A LATE-STAGE ORIGIN FOR SCHLIEREN IN FELSIC PLUTONS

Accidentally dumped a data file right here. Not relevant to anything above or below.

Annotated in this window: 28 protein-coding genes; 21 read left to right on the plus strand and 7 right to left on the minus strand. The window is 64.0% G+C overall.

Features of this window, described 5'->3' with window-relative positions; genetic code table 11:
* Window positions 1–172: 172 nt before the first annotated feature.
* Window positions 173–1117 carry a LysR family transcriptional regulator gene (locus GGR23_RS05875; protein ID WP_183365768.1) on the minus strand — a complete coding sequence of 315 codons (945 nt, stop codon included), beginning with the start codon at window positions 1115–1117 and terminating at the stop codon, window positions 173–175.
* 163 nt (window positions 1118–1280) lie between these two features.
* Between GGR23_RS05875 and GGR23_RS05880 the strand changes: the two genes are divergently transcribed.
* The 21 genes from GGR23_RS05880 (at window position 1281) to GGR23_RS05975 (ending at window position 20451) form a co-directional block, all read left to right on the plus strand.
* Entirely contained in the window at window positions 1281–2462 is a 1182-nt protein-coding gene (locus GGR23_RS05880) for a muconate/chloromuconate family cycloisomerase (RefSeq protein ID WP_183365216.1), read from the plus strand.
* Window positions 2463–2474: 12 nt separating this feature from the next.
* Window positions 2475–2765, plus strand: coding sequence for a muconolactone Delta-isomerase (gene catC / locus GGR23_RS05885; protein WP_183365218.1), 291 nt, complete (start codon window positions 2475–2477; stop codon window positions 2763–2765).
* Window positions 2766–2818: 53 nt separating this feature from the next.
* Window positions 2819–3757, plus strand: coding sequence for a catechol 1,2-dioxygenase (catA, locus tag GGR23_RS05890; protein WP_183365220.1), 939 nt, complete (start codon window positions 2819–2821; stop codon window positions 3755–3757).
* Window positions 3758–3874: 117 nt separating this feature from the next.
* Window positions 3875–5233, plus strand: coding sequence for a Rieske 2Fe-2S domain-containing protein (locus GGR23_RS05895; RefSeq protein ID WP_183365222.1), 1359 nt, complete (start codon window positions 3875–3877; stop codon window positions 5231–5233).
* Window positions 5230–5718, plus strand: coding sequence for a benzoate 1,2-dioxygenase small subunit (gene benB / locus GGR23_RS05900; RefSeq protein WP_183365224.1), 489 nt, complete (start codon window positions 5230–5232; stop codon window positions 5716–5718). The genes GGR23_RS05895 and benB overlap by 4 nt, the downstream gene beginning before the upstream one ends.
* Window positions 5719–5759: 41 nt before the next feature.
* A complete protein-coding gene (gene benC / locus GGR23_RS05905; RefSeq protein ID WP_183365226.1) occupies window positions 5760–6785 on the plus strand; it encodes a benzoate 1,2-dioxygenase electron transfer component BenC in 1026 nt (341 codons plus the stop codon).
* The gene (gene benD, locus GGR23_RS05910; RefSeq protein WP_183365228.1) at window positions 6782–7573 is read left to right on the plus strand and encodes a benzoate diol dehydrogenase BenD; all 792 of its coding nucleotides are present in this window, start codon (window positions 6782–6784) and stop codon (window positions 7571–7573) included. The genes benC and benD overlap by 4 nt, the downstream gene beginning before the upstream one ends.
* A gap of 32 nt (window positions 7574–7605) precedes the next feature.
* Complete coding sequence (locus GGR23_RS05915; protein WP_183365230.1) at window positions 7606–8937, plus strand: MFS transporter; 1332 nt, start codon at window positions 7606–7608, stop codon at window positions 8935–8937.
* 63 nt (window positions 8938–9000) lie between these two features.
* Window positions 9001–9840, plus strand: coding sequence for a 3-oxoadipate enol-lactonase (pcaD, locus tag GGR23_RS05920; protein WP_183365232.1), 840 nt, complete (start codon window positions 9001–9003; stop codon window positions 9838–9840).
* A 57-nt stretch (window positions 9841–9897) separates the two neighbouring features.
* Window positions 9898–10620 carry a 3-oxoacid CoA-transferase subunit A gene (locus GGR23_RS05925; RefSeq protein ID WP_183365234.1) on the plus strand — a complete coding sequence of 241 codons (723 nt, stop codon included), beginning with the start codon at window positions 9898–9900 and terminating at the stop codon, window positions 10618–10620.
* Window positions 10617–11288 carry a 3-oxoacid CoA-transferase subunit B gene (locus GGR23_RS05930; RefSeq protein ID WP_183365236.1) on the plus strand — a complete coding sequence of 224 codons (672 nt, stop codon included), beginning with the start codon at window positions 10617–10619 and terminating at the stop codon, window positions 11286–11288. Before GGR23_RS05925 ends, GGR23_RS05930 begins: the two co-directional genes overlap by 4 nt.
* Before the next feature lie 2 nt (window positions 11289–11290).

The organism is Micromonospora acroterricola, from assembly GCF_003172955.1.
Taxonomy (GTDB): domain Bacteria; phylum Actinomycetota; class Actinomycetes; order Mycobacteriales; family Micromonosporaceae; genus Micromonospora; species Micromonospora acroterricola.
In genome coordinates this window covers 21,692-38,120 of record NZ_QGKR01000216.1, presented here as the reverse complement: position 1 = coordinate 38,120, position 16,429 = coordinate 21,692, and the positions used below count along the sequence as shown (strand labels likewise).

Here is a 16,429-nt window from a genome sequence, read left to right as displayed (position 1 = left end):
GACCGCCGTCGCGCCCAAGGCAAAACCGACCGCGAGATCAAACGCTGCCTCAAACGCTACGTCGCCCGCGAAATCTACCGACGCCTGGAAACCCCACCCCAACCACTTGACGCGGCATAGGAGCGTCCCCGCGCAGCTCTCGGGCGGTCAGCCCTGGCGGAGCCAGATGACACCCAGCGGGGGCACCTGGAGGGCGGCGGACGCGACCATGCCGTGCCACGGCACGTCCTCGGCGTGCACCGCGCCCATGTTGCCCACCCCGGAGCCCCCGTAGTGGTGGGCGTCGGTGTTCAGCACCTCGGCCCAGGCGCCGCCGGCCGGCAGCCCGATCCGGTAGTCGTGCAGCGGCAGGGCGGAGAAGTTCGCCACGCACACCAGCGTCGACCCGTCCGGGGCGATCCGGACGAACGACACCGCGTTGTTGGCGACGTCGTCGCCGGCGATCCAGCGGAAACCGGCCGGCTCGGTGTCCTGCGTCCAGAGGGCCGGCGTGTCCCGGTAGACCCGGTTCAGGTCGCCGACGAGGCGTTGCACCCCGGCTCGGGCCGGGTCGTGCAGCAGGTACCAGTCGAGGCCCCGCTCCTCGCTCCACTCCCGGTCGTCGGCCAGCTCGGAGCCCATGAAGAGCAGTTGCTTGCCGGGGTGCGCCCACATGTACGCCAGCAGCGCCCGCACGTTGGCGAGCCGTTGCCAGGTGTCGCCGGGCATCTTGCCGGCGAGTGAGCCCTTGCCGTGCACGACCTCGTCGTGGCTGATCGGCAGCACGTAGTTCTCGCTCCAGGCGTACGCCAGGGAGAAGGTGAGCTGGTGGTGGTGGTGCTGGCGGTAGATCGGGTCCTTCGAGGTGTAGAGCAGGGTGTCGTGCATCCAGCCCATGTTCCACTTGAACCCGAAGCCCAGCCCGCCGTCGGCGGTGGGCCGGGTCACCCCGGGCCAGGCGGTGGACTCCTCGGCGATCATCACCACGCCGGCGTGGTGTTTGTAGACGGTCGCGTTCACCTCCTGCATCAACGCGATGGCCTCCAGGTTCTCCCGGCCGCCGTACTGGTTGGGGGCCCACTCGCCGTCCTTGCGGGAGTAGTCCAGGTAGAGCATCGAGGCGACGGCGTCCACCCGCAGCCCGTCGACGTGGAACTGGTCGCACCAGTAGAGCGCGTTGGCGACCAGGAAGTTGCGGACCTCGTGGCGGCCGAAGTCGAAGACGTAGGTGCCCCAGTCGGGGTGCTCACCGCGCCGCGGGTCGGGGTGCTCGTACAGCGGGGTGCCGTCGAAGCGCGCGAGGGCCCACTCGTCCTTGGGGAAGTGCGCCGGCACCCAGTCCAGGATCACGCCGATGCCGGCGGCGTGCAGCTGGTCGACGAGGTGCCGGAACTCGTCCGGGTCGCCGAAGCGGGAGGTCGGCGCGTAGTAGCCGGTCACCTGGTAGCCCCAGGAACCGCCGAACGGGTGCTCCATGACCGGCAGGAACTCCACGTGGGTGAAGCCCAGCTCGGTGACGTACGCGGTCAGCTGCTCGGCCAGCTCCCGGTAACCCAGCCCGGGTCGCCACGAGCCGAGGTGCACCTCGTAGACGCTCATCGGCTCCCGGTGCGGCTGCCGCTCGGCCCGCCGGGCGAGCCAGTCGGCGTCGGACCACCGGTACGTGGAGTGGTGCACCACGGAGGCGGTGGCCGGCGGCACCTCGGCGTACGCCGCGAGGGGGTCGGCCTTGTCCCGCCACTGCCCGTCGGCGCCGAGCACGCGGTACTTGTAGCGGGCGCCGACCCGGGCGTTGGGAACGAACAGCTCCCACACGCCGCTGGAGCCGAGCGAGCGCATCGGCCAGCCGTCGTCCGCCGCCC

Schlieren in the BHP are primarily composed of biotite and amphibole and generally associated with fine-grained, biotite-rich rinds on mafic enclaves. In many cases the rinds appear to be eroding from enclaves and schlieren can be seen to derive directly from eroded rinds. Textural similarities between rinds and schlieren and absence of metasedimentary xenoliths within the BHP confirm this petrogenetic connection. Modeling late-stage felsic residual liquids with MELTS over a range of H2O contents (0-4 wt%) demonstrates that temperature is buffered over a range of F at a given pressure. This eutectoid behavior is due to the delayed release of latent heat by H2O and enables the melt to remain rheologcally active over a larger range of F as a result. Consequently, the stress field imposed on biotite-rich rinds persists for a longer period of time thereby enabling the formation of schlieren at low F. Based upon our observations and modeling we propose that schlieren, in some cases, may not necessarily be indicative of emplacement, anatectic, or metamorphic processes and may instead have a late-stage igneous origin.